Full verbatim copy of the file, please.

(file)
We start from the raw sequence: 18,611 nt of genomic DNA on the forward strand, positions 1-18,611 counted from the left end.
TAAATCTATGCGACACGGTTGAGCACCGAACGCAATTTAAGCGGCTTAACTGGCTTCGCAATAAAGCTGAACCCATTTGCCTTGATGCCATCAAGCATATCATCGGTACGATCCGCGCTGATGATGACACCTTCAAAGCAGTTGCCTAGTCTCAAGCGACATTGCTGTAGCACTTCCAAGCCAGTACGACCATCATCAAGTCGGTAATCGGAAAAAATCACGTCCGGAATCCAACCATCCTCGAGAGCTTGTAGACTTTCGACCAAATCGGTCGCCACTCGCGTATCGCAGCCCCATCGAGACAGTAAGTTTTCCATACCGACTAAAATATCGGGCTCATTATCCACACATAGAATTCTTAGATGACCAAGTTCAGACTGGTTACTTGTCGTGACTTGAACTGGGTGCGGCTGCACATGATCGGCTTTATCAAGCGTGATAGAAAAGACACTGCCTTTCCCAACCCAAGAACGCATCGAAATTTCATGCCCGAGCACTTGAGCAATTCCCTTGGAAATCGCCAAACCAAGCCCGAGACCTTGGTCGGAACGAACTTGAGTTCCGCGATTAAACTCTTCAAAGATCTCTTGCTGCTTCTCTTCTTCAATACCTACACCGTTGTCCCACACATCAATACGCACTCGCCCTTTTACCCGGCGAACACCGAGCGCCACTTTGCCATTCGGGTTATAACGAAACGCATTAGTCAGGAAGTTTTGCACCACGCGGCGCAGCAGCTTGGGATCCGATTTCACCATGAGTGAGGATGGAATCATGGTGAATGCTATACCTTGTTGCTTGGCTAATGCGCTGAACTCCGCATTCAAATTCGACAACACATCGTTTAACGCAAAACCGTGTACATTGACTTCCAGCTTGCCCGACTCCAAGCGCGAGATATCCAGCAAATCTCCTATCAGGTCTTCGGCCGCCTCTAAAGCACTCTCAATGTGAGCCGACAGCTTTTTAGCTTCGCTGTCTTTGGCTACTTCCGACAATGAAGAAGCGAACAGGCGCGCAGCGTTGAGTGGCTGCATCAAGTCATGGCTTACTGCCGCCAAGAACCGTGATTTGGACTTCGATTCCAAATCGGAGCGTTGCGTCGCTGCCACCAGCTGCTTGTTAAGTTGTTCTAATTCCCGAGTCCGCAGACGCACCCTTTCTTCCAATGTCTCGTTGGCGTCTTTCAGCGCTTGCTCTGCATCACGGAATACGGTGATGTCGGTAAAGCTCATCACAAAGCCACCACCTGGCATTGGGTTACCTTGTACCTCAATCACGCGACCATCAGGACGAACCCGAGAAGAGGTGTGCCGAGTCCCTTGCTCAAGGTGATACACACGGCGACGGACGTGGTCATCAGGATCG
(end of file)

We start from the raw sequence: 18,611 nt of genomic DNA on the forward strand, positions 1-18,611 counted from the left end.
TAAATCTATGCGACACGGTTGAGCACCGAACGCAATTTAAGCGGCTTAACTGGCTTCGCAATAAAGCTGAACCCATTTGCCTTGATGCCATCAAGCATATCATCGGTACGATCCGCGCTGATGATGACACCTTCAAAGCAGTTGCCTAGTCTCAAGCGACATTGCTGTAGCACTTCCAAGCCAGTACGACCATCATCAAGTCGGTAATCGGAAAAAATCACGTCCGGAATCCAACCATCCTCGAGAGCTTGTAGACTTTCGACCAAATCGGTCGCCACTCGCGTATCGCAGCCCCATCGAGACAGTAAGTTTTCCATACCGACTAAAATATCGGGCTCATTATCCACACATAGAATTCTTAGATGACCAAGTTCAGACTGGTTACTTGTCGTGACTTGAACTGGGTGCGGCTGCACATGATCGGCTTTATCAAGCGTGATAGAAAAGACACTGCCTTTCCCAACCCAAGAACGCATCGAAATTTCATGCCCGAGCACTTGAGCAATTCCCTTGGAAATCGCCAAACCAAGCCCGAGACCTTGGTCGGAACGAACTTGAGTTCCGCGATTAAACTCTTCAAAGATCTCTTGCTGCTTCTCTTCTTCAATACCTACACCGTTGTCCCACACATCAATACGCACTCGCCCTTTTACCCGGCGAACACCGAGCGCCACTTTGCCATTCGGGTTATAACGAAACGCATTAGTCAGGAAGTTTTGCACCACGCGGCGCAGCAGCTTGGGATCCGATTTCACCATGAGTGAGGATGGAATCATGGTGAATGCTATACCTTGTTGCTTGGCTAATGCGCTGAACTCCGCATTCAAATTCGACAACACATCGTTTAACGCAAAACCGTGTACATTGACTTCCAGCTTGCCCGACTCCAAGCGCGAGATATCCAGCAAATCTCCTATCAGGTCTTCGGCCGCCTCTAAAGCACTCTCAATGTGAGCCGACAGCTTTTTAGCTTCGCTGTCTTTGGCTACTTCCGACAATGAAGAAGCGAACAGGCGCGCAGCGTTGAGTGGCTGCATCAAGTCATGGCTTACTGCCGCCAAGAACCGTGATTTGGACTTCGATTCCAAATCGGAGCGTTGCGTCGCTGCCACCAGCTGCTTGTTAAGTTGTTCTAATTCCCGAGTCCGCAGACGCACCCTTTCTTCCAATGTCTCGTTGGCGTCTTTCAGCGCTTGCTCTGCATCACGGAATACGGTGATGTCGGTAAAGCTCATCACAAAGCCACCACCTGGCATTGGGTTACCTTGTACCTCAATCACGCGACCATCAGGACGAACCCGAGAAGAGGTGTGCCGAGTCCCTTGCTCAAGGTGATACACACGGCGACGGACGTGGTCATCAGGATCG